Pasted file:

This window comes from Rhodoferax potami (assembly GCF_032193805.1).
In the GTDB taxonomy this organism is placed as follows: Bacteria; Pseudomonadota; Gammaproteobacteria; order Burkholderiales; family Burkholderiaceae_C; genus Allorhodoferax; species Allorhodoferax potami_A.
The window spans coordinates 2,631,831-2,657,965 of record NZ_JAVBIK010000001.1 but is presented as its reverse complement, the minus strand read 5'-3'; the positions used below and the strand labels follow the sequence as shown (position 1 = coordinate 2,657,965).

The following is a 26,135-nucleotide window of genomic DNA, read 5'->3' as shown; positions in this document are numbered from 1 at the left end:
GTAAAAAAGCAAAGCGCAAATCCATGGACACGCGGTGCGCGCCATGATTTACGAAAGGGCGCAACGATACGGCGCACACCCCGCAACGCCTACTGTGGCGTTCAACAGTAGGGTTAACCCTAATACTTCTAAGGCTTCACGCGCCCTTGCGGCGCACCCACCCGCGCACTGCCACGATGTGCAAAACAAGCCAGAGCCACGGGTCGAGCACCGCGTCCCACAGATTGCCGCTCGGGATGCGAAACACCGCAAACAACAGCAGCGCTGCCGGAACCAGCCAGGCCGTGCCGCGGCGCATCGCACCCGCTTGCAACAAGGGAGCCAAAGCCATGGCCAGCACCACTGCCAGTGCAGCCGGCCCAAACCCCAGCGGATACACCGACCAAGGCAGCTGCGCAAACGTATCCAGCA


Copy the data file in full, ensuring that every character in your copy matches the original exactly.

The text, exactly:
This window comes from Rhodoferax potami (assembly GCF_032193805.1).
In the GTDB taxonomy this organism is placed as follows: Bacteria; Pseudomonadota; Gammaproteobacteria; order Burkholderiales; family Burkholderiaceae_C; genus Allorhodoferax; species Allorhodoferax potami_A.
The window spans coordinates 2,631,831-2,657,965 of record NZ_JAVBIK010000001.1 but is presented as its reverse complement, the minus strand read 5'-3'; the positions used below and the strand labels follow the sequence as shown (position 1 = coordinate 2,657,965).

The following is a 26,135-nucleotide window of genomic DNA, read 5'->3' as shown; positions in this document are numbered from 1 at the left end:
GTAAAAAAGCAAAGCGCAAATCCATGGACACGCGGTGCGCGCCATGATTTACGAAAGGGCGCAACGATACGGCGCACACCCCGCAACGCCTACTGTGGCGTTCAACAGTAGGGTTAACCCTAATACTTCTAAGGCTTCACGCGCCCTTGCGGCGCACCCACCCGCGCACTGCCACGATGTGCAAAACAAGCCAGAGCCACGGGTCGAGCACCGCGTCCCACAGATTGCCGCTCGGGATGCGAAACACCGCAAACAACAGCAGCGCTGCCGGAACCAGCCAGGCCGTGCCGCGGCGCATCGCACCCGCTTGCAACAAGGGAGCCAAAGCCATGGCCAGCACCACTGCCAGTGCAGCCGGCCCAAACCCCAGCGGATACACCGACCAAGGCAGCTGCGCAAACGTATCCAGCA